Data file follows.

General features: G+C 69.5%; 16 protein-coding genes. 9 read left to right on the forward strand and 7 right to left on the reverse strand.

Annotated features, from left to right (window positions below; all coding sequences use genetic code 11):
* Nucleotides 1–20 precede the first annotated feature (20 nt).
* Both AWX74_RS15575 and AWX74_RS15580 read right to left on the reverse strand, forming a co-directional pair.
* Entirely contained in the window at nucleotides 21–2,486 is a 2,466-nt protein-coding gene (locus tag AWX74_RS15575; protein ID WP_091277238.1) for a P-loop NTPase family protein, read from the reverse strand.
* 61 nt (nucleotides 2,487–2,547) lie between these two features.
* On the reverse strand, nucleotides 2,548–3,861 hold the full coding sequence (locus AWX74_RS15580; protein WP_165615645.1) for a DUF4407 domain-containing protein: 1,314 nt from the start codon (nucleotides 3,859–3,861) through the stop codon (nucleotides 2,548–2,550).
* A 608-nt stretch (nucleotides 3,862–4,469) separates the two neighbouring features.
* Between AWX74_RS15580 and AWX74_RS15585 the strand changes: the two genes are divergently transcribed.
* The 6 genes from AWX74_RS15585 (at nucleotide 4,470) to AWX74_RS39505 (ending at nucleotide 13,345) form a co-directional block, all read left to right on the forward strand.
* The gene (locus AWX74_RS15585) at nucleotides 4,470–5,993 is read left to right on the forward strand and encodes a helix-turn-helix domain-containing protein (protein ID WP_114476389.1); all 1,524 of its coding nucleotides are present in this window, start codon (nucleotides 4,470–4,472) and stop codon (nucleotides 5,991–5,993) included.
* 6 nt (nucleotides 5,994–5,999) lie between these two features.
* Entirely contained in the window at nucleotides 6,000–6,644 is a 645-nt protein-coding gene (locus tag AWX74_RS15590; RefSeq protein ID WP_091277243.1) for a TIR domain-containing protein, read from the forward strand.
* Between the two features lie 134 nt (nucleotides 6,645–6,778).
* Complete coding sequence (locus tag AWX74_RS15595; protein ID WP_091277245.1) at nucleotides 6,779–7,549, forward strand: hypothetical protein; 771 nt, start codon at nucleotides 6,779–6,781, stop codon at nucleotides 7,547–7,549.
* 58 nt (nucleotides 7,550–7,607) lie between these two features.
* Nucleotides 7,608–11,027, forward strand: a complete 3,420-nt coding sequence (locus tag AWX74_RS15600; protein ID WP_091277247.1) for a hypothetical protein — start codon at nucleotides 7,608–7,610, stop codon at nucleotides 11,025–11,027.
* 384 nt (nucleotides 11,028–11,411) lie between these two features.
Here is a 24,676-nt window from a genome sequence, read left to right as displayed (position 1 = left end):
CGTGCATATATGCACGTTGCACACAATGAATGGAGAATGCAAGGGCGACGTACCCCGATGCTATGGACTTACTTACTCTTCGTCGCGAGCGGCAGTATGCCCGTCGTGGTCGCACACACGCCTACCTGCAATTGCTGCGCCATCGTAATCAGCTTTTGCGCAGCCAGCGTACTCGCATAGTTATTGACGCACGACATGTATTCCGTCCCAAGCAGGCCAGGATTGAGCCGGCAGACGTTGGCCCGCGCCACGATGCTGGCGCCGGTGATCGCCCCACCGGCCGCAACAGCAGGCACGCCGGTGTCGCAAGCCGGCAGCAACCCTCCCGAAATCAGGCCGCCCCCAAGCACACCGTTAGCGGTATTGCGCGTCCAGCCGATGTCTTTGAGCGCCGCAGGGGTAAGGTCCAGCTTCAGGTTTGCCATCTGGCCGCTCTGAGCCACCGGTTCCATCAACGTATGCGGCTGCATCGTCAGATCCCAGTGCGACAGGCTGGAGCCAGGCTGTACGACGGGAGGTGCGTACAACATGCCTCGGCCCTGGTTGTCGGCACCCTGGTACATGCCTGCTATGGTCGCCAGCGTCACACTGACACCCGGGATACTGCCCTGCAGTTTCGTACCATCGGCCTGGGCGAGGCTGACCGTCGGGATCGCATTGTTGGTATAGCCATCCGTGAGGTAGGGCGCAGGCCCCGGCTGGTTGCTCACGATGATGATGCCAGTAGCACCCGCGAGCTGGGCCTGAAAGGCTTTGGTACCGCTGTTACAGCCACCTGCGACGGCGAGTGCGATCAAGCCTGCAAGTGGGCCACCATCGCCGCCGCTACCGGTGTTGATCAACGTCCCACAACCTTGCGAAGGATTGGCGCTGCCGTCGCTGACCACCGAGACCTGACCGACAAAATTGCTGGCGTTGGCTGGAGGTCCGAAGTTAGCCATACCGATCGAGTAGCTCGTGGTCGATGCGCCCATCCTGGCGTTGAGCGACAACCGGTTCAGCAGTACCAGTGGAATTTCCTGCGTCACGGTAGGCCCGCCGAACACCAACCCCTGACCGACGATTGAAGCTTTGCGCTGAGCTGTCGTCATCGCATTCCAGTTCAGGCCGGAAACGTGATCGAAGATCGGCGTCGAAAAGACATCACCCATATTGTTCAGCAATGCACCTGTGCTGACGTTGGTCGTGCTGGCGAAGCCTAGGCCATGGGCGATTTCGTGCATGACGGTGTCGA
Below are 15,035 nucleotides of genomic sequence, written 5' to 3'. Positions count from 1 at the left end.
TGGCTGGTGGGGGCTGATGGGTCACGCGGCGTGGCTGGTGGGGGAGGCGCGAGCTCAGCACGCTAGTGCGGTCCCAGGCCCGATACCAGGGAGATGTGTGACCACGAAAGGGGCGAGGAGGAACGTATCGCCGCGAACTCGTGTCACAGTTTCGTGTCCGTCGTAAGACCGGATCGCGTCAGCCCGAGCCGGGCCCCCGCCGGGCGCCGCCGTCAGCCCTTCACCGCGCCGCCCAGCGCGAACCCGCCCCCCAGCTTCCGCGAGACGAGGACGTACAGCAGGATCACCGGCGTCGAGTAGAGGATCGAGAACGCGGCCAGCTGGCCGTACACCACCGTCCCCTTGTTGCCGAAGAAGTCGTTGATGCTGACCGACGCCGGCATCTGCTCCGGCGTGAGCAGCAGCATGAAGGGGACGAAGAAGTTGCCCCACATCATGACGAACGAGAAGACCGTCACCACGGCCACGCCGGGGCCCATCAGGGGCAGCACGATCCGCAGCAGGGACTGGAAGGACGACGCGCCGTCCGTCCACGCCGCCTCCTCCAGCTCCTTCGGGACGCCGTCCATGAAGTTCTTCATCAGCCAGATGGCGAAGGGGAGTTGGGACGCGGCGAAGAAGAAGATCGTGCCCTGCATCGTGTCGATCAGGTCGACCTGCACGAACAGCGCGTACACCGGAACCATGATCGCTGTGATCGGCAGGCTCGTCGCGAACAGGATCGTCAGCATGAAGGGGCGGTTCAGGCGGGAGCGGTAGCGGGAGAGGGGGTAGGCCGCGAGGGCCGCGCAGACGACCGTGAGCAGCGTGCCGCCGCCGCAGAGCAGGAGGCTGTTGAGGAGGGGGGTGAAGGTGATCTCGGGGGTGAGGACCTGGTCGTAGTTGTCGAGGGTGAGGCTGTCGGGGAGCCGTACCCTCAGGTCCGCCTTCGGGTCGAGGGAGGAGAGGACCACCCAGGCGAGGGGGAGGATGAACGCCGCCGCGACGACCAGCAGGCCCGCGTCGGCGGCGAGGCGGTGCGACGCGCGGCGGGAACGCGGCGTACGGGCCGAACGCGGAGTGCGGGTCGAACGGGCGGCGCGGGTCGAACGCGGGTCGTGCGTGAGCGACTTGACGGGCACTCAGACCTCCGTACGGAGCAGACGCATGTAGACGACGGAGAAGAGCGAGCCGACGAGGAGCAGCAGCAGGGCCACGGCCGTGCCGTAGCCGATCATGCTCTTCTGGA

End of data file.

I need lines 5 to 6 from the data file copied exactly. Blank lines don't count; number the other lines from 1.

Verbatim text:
* Entirely contained in the window at nucleotides 21–2,486 is a 2,466-nt protein-coding gene (locus tag AWX74_RS15575; protein ID WP_091277238.1) for a P-loop NTPase family protein, read from the reverse strand.
* 61 nt (nucleotides 2,487–2,547) lie between these two features.